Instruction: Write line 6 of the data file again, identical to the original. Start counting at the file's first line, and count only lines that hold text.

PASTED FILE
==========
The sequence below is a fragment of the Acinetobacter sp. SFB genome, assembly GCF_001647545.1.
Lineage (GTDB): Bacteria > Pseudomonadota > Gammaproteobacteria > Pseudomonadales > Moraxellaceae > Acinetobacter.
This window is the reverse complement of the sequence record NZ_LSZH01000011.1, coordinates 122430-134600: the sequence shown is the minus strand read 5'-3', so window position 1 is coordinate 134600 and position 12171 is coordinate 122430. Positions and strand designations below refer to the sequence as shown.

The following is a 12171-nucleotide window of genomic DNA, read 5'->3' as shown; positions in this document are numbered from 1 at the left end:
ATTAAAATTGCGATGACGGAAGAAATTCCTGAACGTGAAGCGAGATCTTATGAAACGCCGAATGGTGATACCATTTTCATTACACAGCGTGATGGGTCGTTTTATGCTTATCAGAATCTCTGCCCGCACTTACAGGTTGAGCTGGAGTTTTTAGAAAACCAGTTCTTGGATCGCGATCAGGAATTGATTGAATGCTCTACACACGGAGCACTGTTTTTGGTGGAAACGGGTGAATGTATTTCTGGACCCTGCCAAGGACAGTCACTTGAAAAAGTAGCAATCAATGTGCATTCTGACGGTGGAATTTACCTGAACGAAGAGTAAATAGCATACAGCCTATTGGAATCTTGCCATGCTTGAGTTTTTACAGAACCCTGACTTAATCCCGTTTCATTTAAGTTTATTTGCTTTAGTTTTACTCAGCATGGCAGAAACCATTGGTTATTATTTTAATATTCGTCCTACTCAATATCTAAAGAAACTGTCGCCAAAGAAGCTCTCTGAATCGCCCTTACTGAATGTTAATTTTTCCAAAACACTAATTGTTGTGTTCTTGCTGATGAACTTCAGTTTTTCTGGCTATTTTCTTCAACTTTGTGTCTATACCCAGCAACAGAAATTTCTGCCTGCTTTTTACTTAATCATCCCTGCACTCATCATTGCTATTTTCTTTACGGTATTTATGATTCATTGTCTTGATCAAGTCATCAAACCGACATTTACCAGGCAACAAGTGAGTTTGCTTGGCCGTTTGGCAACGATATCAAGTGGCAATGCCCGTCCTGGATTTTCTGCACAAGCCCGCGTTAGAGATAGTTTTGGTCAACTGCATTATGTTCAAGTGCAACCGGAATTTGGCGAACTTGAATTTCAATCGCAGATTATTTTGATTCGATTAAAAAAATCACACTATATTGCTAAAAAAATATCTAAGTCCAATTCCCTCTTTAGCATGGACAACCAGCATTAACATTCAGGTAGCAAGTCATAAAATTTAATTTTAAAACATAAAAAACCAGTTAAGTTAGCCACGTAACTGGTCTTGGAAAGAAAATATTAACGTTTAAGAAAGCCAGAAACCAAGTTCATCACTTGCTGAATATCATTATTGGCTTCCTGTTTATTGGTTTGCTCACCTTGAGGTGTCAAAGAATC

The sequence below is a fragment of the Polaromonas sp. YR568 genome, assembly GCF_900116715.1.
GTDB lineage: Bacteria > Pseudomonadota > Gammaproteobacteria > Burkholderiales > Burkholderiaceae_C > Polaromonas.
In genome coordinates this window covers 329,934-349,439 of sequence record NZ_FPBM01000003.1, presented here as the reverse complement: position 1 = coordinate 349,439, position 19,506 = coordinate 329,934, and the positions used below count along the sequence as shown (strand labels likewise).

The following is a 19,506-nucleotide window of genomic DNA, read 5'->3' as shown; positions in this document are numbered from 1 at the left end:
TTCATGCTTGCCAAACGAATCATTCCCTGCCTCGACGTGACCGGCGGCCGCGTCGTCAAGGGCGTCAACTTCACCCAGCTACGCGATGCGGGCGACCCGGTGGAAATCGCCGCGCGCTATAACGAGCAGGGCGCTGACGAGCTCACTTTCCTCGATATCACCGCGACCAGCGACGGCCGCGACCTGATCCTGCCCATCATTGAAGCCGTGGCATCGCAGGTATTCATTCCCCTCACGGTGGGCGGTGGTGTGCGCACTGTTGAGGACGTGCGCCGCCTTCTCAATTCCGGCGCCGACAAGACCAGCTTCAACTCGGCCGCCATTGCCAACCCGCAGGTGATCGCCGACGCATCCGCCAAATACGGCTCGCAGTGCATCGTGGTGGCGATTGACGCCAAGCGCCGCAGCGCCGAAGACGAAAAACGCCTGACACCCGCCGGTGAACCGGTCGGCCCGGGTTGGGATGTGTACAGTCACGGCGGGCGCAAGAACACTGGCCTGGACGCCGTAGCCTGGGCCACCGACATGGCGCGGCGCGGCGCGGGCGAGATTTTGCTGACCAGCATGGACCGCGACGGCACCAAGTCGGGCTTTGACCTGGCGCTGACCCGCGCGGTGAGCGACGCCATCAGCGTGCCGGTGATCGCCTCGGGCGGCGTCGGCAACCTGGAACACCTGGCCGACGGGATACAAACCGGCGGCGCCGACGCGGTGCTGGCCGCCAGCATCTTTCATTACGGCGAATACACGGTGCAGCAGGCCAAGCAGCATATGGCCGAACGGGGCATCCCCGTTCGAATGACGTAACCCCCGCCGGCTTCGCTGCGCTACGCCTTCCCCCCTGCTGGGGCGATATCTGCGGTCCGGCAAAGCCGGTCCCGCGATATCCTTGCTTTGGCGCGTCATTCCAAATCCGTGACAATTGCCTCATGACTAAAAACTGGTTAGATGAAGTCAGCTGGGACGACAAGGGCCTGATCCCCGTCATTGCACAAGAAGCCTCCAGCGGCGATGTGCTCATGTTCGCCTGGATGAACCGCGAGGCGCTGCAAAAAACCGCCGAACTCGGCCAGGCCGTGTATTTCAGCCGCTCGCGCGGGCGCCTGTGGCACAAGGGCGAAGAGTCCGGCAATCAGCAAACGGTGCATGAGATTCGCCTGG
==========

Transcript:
The sequence below is a fragment of the Polaromonas sp. YR568 genome, assembly GCF_900116715.1.